Glass-making has a long history, going back to some of the oldest human civilisations, with the earliest glass beads dating back to 3,500BC in Egypt and Mesopotamia.
Types of Glass Making
Although there have been vast changes that make glass production easier, the techniques used by a modern glass artist would, for the most part, be perfectly familiar to a Roman glassblower or a medieval artisan helping to create the stained glass windows of Notre Dame or Chartres.
From the point of view of the glass artist, different glass-working forms are described according to the temperature at which the glass is worked, whether it is solid or molten.
Traditionally, stained glass is made by creating a pattern of carefully cut pieces of coloured flat glass, which are joined together by strips of lead. For small stained glass pieces, artists sometimes use copper foil, rather than lead, partitions.
In glass terms, “warm” means soft, but not fully molten. Glass softens, curves and fuses together at about 800*C.
Glass fusing is often used to make coasters and glass paintings. Glass powders and pieces of glass are arranged on a flat glass base, and then put in a kiln to heat to fusing temperature.
Sometimes artists set their glass on top of a mould. As the glass heats and softens, it slumps into the mould, taking on its contours. Fused glass artists can use this technique to make three-dimensional creations, like plates, vases and bowls.
Fusing and slumping are a bit like making a cake: you put your ingredients together and put it in an oven/kiln to bake. The result will look quite different from what you put in, and there is always an element of surprise when you open the oven/kiln and take your creation out.
Glass becomes fully molten at 2,000-2,500*C, depending on the glass type. Hot glass work differs from both cold and warm glass in that the artist works directly with the molten material, using a variety of tools to hold and manipulate the molten glass, as touching and holding it directly is out of the question.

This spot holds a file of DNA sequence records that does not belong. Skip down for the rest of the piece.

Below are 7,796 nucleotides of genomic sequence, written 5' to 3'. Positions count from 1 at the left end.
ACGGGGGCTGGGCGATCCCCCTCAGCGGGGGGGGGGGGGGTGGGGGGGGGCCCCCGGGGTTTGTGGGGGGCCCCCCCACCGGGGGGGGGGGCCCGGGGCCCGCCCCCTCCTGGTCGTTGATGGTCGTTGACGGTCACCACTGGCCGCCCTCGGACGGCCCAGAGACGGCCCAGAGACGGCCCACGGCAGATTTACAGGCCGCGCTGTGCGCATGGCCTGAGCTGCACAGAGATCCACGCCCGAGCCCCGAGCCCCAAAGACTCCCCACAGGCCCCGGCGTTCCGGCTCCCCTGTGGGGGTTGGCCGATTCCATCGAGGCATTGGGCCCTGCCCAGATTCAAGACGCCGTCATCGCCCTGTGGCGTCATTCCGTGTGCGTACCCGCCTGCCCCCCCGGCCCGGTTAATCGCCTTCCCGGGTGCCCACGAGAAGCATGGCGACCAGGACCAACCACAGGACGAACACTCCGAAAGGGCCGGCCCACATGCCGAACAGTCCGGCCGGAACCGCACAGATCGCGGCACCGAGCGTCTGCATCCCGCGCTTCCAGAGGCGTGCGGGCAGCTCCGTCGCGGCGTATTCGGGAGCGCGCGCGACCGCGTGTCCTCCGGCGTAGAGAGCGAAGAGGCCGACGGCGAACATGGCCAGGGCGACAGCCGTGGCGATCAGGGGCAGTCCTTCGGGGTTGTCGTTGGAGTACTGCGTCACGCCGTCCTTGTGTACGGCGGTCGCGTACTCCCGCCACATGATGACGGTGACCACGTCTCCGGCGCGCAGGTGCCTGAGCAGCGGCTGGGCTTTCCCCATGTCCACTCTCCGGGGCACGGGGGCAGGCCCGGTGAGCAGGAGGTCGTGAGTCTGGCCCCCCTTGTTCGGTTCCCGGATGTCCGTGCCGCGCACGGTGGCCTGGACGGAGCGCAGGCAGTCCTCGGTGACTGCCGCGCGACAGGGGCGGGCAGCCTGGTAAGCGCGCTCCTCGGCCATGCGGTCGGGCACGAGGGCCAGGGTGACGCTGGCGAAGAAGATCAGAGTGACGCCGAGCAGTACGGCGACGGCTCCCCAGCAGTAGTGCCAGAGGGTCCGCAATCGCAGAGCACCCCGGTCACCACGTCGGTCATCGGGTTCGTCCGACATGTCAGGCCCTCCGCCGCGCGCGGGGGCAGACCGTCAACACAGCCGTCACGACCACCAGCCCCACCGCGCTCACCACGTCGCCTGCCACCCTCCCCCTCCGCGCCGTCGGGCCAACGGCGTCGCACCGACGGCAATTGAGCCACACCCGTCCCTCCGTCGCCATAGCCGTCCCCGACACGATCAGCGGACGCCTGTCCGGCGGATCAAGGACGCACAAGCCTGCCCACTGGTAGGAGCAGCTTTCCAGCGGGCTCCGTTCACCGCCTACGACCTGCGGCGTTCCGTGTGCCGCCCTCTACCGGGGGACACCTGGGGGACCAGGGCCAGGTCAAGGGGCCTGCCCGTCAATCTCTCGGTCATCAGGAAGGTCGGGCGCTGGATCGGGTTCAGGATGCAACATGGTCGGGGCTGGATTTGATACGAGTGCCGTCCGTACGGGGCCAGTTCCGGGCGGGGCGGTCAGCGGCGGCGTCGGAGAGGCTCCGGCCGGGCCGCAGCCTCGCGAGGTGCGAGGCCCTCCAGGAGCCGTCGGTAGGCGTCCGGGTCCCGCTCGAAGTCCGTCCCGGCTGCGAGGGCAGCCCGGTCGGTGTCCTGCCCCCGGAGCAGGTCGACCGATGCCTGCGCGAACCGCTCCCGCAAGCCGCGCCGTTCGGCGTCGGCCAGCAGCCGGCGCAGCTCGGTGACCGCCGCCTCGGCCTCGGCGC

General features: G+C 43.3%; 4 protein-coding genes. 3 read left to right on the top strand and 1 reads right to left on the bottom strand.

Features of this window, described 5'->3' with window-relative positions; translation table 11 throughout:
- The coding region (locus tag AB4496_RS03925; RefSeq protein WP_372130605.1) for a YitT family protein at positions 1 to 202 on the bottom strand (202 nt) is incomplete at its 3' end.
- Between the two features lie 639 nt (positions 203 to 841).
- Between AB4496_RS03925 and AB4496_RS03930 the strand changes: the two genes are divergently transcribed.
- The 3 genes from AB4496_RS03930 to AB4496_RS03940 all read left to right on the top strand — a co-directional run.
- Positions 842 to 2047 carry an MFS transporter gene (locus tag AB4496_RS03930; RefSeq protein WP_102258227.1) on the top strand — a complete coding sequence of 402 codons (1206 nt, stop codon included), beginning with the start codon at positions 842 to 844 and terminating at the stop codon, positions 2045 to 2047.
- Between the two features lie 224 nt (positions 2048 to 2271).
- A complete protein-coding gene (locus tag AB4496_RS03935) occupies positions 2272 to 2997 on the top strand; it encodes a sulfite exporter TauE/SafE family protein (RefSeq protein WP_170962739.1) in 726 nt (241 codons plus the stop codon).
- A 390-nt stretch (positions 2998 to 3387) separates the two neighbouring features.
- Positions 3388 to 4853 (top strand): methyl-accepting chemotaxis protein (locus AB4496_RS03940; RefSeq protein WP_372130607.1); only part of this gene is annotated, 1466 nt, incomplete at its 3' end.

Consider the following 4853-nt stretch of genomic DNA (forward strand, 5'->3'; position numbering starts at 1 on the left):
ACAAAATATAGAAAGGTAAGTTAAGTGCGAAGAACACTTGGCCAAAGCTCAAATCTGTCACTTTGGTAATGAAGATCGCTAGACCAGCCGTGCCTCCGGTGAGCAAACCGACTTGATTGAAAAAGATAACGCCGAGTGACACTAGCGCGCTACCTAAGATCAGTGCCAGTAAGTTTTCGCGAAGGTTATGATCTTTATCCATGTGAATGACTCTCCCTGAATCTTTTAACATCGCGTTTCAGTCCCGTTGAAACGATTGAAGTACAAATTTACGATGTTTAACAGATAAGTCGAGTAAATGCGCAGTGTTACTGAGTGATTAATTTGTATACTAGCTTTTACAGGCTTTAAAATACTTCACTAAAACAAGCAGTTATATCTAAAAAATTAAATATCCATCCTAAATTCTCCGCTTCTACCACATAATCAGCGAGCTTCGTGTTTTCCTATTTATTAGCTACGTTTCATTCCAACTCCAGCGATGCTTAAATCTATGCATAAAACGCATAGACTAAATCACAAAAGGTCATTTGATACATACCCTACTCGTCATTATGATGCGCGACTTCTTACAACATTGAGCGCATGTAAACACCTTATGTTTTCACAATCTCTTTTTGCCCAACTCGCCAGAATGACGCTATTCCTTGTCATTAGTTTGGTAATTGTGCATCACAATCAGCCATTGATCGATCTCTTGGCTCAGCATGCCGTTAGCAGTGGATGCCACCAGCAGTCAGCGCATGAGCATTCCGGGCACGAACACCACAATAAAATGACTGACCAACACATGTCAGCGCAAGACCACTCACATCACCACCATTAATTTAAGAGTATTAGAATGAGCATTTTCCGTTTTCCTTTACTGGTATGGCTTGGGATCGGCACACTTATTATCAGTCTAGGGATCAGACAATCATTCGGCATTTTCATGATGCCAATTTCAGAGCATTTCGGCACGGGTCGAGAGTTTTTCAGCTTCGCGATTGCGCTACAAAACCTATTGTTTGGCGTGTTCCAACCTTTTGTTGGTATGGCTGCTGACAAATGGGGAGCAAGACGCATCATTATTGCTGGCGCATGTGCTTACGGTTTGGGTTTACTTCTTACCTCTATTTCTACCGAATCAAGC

The liquid glass is shaped by pouring it into a mould, usually made of plaster of paris, and placed in a hot kiln to slowly cool over many hours as the temperature is gradually lowered. Glass is very sensitive to sudden temperature differences, as anyone who has ever tried pouring boiling water into a non-pyrex glass will know.
At its simplest, glass blowing involves dipping a blowpipe into a furnace of molten glass to gather a blob of glass at the end. The molten blob is then blown out into a bubble. The bubble can be enlarged by being dipped and re-blown multiple times. It can be stretched, twisted, flattened or re-blown into a mould to make an almost infinite variety of shapes.
Lampwork differs from glass blowing in that the artist does not start with a furnace of molten glass, but melts the tips of solid glass rods in a flame, using the molten material to create beads, pendants, paperweights and small sculptures. The term “lampwork” comes from the oil lamps – “lampe”, used by Venetian and Murano craftsmen from the 14th century onwards. Although modern lampwork artists now use gas-fired torches, they still retain a strong connection with Venice and Murano. Much of the glass used for lampworking is made in Murano, and many of the English technical terms are an Anglicised version of the original Italian. The pictures below show the lampwork process.